Footprint's use of land area as the final indicator of sustainability is a communication tool. It helps to explain a complex idea in a way that can be easily visualised. The idea of measuring use of a finite resource - the earth's productive capacity - relative to a sustainable norm, would make most people switch off.

But if you represent that finite resource as land area - which as well as being finite, is a source of the earth's productivity in more ways than one - it starts to make sense.

For me, the people who invented the idea of footprint deserve congratulations. It has made it possible to understand and have a conversation about something that needs our urgent action.

Who are you blogging for, by the way?

Fat Knowledge said...

Hi Paul,

Who are you blogging for, by the way?

I am blogging for myself. Who are you commenting for, by the way? :)

My overall philosophy is captured in this Buddhist Economics post if you are interested in where I am coming from.

Increased productivity is great, but you want to take *energy consumption* out of footprint measurement?

Yes, I believe the ecological footprint concept should focus just on land usage and not deal with energy. I don't want to ignore energy use, but rather have 2 footprints: one for land use and one for energy use. I have called for acre and gallon labeling as a way to accomplish this.

Footprint's use of land area as the final indicator of sustainability is a communication tool. It helps to explain a complex idea in a way that can be easily visualised.

I agree with you that it is a simple way for communication. Where we differ is that I believe it oversimplifies and that people's take away is not what it should be.

The take away I get from the way it is currently calculated is that we need 3 Earths of resources to consume the way we are. But, even if we had an Earth 3 times as large we couldn't continue to consume fossil fuels at the rate we are because they are finite non-renewable resources. Really to be sustainable we have to eliminate all fossil fuels. The ecological footprint calculation does not do a good job relaying that information in my opinion. It is possible under the current calculations for an individual to have a footprint that is sustainable (less than one Earth if everyone consumed the same way) and yet has fossil fuels as part of that consumption. I think this is impossible. Which is why I don't think that energy should be included. Just have the ecological footprint tell me how much land I use to produce the food I eat and have a separate "energy footprint" for the energy I use which breaks it into renewable and unrenewable sources.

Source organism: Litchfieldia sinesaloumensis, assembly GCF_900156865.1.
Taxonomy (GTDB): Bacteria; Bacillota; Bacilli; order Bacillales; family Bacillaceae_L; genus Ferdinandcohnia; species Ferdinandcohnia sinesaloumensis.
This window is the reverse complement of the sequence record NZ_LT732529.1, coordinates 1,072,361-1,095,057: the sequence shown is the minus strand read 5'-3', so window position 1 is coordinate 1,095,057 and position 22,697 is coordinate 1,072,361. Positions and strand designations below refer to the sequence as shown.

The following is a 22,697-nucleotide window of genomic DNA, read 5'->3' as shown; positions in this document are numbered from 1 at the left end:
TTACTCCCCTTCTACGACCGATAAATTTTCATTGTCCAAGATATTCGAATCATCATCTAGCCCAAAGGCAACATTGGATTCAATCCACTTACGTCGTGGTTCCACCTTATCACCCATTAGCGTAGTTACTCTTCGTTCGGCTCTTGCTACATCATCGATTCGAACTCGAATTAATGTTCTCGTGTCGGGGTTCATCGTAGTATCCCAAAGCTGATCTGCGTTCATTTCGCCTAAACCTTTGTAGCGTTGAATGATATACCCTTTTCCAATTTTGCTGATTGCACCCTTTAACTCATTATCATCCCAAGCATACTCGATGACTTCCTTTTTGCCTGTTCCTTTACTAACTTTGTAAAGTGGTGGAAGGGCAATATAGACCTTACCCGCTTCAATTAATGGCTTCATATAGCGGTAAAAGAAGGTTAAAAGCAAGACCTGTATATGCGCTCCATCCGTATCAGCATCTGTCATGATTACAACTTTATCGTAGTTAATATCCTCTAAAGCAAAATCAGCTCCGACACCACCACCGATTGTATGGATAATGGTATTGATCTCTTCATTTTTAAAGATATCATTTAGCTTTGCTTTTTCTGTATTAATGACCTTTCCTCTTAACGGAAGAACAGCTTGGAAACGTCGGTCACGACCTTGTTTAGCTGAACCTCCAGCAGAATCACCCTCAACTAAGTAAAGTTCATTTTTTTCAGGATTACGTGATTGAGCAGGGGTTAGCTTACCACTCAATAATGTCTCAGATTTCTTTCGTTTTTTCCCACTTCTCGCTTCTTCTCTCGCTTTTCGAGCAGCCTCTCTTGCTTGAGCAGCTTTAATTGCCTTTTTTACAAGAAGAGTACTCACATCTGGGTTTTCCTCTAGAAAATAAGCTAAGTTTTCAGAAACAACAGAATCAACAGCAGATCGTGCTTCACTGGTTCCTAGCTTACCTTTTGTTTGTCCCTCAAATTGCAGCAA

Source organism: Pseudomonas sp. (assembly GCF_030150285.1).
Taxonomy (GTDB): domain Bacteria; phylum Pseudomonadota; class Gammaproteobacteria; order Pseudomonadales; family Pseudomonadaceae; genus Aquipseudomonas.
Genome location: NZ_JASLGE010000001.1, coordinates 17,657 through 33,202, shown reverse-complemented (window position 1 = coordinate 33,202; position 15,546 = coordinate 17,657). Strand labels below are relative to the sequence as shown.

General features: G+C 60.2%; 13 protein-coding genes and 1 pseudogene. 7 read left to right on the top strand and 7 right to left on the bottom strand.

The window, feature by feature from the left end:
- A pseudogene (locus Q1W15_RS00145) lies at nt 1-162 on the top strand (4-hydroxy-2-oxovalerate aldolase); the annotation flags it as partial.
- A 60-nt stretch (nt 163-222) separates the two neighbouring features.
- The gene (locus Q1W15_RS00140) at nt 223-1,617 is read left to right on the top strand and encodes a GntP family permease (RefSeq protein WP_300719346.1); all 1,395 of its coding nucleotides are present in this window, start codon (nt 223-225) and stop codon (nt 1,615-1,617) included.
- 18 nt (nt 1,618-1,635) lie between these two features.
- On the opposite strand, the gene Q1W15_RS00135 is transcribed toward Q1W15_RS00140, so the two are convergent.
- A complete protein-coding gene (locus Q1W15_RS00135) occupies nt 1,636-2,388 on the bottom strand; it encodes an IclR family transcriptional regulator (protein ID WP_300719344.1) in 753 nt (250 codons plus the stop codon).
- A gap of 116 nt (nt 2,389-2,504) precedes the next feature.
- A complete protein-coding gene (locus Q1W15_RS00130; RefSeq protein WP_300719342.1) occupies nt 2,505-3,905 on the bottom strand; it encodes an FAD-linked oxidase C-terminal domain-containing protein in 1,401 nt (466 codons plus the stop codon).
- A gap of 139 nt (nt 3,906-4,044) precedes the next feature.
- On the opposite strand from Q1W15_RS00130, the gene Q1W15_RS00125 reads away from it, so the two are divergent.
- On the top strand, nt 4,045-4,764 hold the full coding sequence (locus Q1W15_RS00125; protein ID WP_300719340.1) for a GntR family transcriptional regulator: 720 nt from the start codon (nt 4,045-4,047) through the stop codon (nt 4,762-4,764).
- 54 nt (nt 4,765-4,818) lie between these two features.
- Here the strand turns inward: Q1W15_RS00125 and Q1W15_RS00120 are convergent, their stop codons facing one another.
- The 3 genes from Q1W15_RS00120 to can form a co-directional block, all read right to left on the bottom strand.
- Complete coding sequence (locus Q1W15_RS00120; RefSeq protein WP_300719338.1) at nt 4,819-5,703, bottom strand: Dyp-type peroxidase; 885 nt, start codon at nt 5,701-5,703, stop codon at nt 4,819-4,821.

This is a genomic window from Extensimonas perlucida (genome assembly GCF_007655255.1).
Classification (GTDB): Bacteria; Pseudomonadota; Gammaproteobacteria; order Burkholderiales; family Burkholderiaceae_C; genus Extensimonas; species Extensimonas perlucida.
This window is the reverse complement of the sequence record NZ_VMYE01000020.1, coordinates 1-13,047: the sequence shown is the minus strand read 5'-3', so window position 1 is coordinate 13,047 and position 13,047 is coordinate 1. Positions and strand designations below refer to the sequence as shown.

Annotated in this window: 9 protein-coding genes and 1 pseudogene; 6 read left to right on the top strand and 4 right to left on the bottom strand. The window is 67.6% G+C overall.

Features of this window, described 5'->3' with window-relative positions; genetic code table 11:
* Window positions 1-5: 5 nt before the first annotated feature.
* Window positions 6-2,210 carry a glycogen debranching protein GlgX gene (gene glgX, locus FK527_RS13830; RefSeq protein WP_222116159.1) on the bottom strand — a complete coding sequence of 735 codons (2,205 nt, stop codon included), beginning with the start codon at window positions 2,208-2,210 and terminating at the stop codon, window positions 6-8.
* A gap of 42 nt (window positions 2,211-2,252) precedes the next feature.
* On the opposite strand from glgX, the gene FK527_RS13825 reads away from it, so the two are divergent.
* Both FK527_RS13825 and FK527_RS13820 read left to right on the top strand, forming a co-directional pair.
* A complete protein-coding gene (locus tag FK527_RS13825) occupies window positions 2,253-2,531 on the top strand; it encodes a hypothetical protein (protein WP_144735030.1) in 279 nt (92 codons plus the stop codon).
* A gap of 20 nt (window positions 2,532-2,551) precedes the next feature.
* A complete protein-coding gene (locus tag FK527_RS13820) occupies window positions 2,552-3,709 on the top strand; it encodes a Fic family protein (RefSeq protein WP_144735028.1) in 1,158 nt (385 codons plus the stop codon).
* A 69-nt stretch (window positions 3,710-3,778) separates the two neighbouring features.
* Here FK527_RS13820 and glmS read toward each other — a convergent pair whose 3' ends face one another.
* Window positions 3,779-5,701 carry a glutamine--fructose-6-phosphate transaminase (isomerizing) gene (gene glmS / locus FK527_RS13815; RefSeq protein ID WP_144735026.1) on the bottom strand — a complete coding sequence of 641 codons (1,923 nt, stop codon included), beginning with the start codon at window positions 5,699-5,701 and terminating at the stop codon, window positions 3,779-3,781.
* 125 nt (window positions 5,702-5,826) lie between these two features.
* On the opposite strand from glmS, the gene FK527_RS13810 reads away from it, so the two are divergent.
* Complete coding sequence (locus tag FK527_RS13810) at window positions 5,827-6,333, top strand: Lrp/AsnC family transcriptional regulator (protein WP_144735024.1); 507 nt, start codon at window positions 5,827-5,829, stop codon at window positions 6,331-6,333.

For me, the people who invented the idea of footprint deserve congratulations.

I don't get it. Are you suggesting that the methodology of the ecological footprint is beyond reproach? That if you dare question how they actually calculate the number and if you don't agree with the assumptions they make that you can't be considered an environmentalist?

Yes, I am glad they created it, but I also believe it needs to be improved and that the current results are a bit misleading. Are you suggesting there is something wrong with that?

Take renewables-based energy consumption out of course, and if you want to take out nuclear, first take into account the footprint of the entire nuclear production lifecyle, from mining, transporting and refining fuel, to building and running generators, to disposing of waste. Then we'll see if nuclear is a true sustainable option.

I agree with you completely. But this is NOT AT ALL what the ecological footprint calculation is doing. They just take the amount of electricity created by nuclear, convert it into how much CO2 would be emitted if the plants used fossil fuels and then figure out how much land would be needed to sequester that CO2. I like your approach much better, but that would mean questioning how the ecological footprint is actually calculated. I personally think it is hard/impossible to convert nuclear energy use into an amount of land for a footprint which is why I would like to see the separate energy footprint.

To be clear, what I would like to see is every human being able to get an American style standard of living in 2050, while not using any additional land and transitioning to completely renewable energy sources. Maybe American style standard of living isn't the right term as we have lots of waste in our current consumption that could be removed without lowering well-being, and I am all for that. But I don't think the ecological footprint captures how to do this at all currently and that is why I think it needs to be changed.